Ruminations on a White Sox pitching staff in flux

Nate Jones deserves to have a photo once in a while.

With Addison Reed blowing his first save after Jose Quintana pitched the game of his life and Zach Stewart stealing a start today with the intent of giving Jake Peavy and Chris Sale an extra day or two off, there's a lot of pitching to talk about, so sit back for a thought-strafing...

Jose Quintana

Conventional wisdom says that Quintana isn't a 1.53 ERA pitcher, no matter how his eight sexy scoreless, walkless innings might tease.

Contemporary box scores suggest that Gavin Floyd might not be a 10+ ERA pitcher, but damn it if he doesn't keep pitching like it.

Basically, Quintana's emergence might be a mirage in the big picture, but on a team with an injured Opening Day starter and two others throwing batting practice, his success is both quite tangible and appreciated. In the postgame reaction to his gem, Tyler Flowers basically reaffirmed what Paul Konerko said about his previous start:

"He located pretty much everything," catcher Tyler Flowers said. "We used all the pitches. He got burned on a changeup Juan Uribe hit.

‘‘He hit my glove, and if he missed, it was in a good spot off the plate where they couldn’t hurt us. That’s what he’s done every time out.’’

He's lefty, he can crack 90, and he can hit both sides of the plate and all four corners of the strike zone. There's some kind of future in the big leagues with that skill set, and the future is now. Until it isn't.

Addison Reed

I was on the side that wanted Quintana to go for the complete game on Sunday. Partially because of novelty (I'm a sucker for a good story), partially because there were no signs of fatigue on Quintana's part, nor recognition by the Dodger hitters.

Also, Reed would be facing the same team on consecutive days, and doing so with a fastball. That's what he got beat on. Bobby Abreu singled on a pretty high fastball, but it was the third straight one he saw. Elian Herrera was lucky to muscle his grounder through the right side, and he got around on the second of two fastballs.

Misfortune played a bigger part than poor location, but Reed could stand to offer more mystery. He's throwing his fastball more than 80 percent of the time, and he has his reasons, given either the success rates or the aesthetics. His fastball is getting more swings and misses than his slider, which seems to have more Frisbee action than sharp break at the moment.

Lest I make too big a deal about this, a few reminders -- he's a rookie, he's the White Sox's best reliever, and he's been short on reps this month. I'd be surprised if his slider isn't an outstanding offering by the end of the season. I'm just a little wary about teams getting too many looks at one particular pitch. We saw it with Matt Thornton, when he would be used to retire some permutation of Shin-Soo Choo, Grady Sizemore and Travis Hafner two games in a row (and once three times over a four-game series). The task tended to get tougher.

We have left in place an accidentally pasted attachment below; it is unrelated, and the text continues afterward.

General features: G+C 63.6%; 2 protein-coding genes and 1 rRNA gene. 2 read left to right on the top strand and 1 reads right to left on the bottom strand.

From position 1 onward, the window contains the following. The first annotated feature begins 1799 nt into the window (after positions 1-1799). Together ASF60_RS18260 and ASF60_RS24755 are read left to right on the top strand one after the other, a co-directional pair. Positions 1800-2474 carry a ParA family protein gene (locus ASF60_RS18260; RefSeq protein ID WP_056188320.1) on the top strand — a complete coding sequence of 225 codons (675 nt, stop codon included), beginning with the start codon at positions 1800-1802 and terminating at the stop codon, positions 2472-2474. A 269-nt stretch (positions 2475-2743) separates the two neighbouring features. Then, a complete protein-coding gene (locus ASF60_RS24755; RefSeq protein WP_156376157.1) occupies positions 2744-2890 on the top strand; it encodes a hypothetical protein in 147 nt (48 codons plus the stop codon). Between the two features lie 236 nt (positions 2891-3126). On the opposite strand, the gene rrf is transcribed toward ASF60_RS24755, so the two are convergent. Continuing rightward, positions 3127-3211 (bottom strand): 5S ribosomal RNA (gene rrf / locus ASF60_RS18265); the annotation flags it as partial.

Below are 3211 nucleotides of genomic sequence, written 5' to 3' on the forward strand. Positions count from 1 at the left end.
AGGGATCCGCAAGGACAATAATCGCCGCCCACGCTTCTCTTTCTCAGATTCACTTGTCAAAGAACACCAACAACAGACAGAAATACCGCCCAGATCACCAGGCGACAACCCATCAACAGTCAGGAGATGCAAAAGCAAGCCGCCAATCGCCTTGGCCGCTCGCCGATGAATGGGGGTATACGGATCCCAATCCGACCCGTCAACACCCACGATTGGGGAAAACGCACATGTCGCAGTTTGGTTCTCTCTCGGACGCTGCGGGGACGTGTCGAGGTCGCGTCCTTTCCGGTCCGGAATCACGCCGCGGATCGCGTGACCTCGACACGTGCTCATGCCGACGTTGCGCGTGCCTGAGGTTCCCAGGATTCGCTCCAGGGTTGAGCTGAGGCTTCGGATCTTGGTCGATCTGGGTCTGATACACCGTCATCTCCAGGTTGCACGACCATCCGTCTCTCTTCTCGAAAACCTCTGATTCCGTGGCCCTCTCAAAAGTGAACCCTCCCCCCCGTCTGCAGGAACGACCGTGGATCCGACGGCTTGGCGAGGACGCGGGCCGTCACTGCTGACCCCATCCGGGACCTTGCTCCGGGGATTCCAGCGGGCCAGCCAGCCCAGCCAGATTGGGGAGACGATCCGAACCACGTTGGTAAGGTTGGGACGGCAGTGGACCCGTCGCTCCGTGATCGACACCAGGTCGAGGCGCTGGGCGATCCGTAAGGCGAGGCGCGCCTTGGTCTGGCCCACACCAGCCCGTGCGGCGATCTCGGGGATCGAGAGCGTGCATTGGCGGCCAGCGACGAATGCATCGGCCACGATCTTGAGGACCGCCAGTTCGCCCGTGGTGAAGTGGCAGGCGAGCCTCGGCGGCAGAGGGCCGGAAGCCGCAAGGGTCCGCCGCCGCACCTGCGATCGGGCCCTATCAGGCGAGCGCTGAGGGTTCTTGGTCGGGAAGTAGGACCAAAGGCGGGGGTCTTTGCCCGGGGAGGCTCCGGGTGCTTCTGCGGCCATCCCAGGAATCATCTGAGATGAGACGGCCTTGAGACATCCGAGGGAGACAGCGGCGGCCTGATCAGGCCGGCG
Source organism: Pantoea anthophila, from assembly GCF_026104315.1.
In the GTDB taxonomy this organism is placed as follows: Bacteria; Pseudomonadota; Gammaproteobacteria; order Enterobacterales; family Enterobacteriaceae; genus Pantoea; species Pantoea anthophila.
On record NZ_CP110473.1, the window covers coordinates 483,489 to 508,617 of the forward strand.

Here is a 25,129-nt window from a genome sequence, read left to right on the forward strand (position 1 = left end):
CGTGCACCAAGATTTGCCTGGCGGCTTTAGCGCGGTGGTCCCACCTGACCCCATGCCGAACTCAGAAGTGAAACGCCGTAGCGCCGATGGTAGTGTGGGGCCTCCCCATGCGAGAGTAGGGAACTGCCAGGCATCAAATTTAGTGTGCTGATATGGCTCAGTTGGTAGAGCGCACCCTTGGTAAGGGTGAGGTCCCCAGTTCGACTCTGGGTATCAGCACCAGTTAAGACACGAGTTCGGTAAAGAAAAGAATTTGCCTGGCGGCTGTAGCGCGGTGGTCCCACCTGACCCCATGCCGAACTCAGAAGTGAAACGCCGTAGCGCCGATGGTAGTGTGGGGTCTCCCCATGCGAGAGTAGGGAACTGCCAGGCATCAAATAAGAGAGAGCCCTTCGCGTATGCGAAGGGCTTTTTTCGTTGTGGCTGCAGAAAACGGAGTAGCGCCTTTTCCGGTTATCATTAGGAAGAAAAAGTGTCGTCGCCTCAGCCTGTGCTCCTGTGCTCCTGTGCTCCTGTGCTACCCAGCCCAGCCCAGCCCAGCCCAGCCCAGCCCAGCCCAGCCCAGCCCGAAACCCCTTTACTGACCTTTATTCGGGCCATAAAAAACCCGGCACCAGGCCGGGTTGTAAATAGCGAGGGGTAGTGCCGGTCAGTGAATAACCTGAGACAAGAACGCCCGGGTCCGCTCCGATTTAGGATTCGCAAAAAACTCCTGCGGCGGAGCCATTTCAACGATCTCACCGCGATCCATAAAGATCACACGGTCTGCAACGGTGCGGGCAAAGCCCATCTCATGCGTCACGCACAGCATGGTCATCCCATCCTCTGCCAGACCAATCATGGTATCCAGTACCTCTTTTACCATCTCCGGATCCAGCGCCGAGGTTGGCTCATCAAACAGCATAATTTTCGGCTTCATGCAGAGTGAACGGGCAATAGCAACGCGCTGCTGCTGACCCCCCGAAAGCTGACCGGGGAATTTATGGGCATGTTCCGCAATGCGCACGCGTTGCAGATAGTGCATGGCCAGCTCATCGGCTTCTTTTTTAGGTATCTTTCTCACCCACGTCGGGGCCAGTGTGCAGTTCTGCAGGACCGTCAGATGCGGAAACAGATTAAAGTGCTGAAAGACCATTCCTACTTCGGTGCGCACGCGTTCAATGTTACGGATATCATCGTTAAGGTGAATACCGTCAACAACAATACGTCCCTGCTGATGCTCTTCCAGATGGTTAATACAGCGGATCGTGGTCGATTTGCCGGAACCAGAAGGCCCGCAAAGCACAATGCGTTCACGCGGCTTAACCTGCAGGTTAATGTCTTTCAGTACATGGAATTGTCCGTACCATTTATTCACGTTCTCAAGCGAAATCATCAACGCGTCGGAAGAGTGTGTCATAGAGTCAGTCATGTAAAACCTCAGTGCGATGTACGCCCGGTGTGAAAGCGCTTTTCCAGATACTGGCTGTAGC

Speaking of which...

Matt Thornton

Forces continue to conspire against Thornton, as Jordan Danks turned a single into a triple and essentially set up Thornton for failure. He needed to get two outs with the game-winning run on third, and he could only get one.

As he pitches into the third month of the season, it's easy to notice that he isn't able to overcome mistakes himself the way he used to. He's striking out just 7.4 batters per nine innings, down from 9.5 last year and 12 in 2010. Even when he struggled over the first two months last season, he found a way to strike out better than a batter per inning.

And here's a weird split: Opponents are hitting .328/.392/.463 off Thornton in night games. It's not unusual for pitchers to fare better during the day, whether it's because they can see the ball better, or because they're not battling "flu-like symptoms."

Over the last three years, Thornton's splits have been wider than most. This year is taking it to a whole new level. It's not a number I'd give any significant amount of weight, but it'll be interesting to see whether normalization makes his life (and ours) any easier.

John Danks

The words "Dr. Lewis Yocum" aren't ones you want to hear when discussing a pitcher injury, but Danks seemed to dodge a bullet after getting his sore shoulder checked out. The good news is a lack of bad news.

Still, it doesn't seem like anybody has to worry about making room for Quintana in the near future.

Zach Stewart

Looks like Zach Braff when he takes off his cap. With another crosstown series upon us, opportunities for "Scrubs" references abound, one way or another.

Nate Jones

3-0, 2.14 ERA, 33.2 IP, 26 H, 2 HR, 11 BB, 33 K, 1.10 WHIP.

I have nothing to say about Jones in particular at this time, which is nice.

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